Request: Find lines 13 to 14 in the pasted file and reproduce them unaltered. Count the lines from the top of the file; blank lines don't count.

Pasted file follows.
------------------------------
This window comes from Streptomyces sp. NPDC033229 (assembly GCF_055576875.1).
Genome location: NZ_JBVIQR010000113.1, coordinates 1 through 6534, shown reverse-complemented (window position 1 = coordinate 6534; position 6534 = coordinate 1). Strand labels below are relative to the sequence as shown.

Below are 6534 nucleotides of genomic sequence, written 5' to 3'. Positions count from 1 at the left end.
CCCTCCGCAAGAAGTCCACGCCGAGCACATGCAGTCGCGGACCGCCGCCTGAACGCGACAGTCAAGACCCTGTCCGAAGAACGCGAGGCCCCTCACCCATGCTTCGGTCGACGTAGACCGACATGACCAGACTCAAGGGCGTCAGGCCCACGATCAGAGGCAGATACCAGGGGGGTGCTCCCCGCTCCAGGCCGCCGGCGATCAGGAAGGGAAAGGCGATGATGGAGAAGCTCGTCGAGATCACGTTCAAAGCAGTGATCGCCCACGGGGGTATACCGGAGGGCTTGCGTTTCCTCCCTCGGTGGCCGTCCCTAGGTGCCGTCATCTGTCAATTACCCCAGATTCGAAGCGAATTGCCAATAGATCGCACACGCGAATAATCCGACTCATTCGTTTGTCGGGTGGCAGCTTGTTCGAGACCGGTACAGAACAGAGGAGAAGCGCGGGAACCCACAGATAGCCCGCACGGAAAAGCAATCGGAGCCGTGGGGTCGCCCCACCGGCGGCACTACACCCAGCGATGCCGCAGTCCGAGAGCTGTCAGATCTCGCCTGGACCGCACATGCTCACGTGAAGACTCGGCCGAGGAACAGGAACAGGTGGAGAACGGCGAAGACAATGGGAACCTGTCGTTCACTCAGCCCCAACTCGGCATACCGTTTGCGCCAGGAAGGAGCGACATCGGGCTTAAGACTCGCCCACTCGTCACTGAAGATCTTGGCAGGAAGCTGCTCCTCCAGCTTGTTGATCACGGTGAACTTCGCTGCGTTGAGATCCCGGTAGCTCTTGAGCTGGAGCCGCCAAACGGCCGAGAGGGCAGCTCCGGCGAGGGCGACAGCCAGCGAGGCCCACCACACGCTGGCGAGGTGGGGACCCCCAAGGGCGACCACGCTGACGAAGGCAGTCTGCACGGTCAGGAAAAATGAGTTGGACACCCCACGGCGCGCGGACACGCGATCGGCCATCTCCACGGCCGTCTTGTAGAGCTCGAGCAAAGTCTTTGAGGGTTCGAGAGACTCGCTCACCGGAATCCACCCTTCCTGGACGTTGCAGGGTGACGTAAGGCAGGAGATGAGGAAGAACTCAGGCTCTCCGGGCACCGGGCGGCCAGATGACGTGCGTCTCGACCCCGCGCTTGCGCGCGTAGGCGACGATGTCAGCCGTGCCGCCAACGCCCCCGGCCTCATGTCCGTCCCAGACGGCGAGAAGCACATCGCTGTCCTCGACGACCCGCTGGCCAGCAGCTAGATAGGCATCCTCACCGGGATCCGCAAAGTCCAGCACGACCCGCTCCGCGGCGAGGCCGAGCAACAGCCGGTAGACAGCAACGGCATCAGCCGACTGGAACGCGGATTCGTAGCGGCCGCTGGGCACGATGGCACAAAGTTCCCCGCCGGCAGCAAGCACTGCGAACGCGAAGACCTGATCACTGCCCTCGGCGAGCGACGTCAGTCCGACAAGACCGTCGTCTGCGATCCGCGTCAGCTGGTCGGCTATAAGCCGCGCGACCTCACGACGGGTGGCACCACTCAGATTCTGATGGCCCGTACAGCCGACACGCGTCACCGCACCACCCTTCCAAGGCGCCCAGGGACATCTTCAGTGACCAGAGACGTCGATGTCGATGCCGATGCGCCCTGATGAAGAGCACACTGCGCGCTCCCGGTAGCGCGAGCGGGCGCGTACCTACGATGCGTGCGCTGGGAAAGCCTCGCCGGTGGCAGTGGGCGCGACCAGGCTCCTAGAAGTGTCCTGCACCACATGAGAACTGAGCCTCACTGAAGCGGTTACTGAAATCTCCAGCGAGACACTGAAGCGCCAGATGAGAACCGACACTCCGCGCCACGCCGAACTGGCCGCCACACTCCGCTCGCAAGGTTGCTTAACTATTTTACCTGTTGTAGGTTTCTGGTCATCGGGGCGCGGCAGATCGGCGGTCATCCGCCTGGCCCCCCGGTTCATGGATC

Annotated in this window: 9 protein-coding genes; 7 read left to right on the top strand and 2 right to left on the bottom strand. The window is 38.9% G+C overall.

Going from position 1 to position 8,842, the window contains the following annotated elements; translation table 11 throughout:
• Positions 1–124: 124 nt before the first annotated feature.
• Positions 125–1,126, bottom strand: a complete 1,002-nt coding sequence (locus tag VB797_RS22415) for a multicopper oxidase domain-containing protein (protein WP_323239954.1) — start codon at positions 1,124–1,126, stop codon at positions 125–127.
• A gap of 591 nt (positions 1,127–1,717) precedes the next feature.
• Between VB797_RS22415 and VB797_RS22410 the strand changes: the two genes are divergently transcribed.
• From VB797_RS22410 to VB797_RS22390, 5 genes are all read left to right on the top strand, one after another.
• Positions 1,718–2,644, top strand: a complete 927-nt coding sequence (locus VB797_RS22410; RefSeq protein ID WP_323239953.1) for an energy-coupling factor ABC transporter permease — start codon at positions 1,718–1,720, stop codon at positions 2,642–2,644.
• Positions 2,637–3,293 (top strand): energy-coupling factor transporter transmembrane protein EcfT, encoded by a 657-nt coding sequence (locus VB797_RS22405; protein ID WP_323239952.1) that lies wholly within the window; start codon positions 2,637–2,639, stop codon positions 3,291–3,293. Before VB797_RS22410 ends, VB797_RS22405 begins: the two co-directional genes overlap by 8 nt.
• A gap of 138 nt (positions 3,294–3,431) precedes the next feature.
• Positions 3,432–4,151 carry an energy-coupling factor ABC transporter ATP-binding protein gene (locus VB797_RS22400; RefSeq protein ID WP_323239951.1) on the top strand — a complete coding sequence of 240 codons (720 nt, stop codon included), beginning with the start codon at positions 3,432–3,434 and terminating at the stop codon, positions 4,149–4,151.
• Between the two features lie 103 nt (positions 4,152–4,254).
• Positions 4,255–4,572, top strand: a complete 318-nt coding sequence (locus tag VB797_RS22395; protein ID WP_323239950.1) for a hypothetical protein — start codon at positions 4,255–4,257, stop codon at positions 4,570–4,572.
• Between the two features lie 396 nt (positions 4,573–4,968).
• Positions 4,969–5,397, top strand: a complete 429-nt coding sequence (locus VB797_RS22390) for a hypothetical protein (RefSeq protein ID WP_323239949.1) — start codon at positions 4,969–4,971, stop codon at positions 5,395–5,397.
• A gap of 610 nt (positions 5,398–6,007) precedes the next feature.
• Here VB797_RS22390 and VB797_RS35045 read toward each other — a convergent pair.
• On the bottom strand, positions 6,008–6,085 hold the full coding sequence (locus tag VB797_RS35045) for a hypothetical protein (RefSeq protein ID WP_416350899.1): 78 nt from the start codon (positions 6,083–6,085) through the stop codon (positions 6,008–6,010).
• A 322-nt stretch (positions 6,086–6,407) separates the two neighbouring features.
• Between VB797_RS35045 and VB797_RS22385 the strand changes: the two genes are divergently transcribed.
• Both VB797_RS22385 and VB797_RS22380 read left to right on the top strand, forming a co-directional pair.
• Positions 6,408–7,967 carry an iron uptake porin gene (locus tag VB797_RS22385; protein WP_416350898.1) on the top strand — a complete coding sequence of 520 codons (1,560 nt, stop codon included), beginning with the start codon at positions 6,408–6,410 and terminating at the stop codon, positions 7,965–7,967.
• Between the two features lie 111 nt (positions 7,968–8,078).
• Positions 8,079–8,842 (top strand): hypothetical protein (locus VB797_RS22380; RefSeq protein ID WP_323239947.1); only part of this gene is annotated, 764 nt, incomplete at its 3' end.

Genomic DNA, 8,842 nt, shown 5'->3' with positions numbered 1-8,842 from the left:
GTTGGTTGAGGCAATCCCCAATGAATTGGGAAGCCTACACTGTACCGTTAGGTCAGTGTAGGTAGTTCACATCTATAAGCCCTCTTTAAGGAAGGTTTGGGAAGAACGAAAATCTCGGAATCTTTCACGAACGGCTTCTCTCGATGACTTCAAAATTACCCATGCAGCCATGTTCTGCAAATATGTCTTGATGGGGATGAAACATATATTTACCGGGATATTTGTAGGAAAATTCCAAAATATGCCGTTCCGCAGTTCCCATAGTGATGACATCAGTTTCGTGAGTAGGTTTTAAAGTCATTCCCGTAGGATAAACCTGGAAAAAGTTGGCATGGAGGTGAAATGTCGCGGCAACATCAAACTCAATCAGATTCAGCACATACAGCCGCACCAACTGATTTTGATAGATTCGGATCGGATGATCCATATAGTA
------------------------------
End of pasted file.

• Positions 2,637–3,293 (top strand): energy-coupling factor transporter transmembrane protein EcfT, encoded by a 657-nt coding sequence (locus VB797_RS22405; protein ID WP_323239952.1) that lies wholly within the window; start codon positions 2,637–2,639, stop codon positions 3,291–3,293. Before VB797_RS22410 ends, VB797_RS22405 begins: the two co-directional genes overlap by 8 nt.
• A gap of 138 nt (positions 3,294–3,431) precedes the next feature.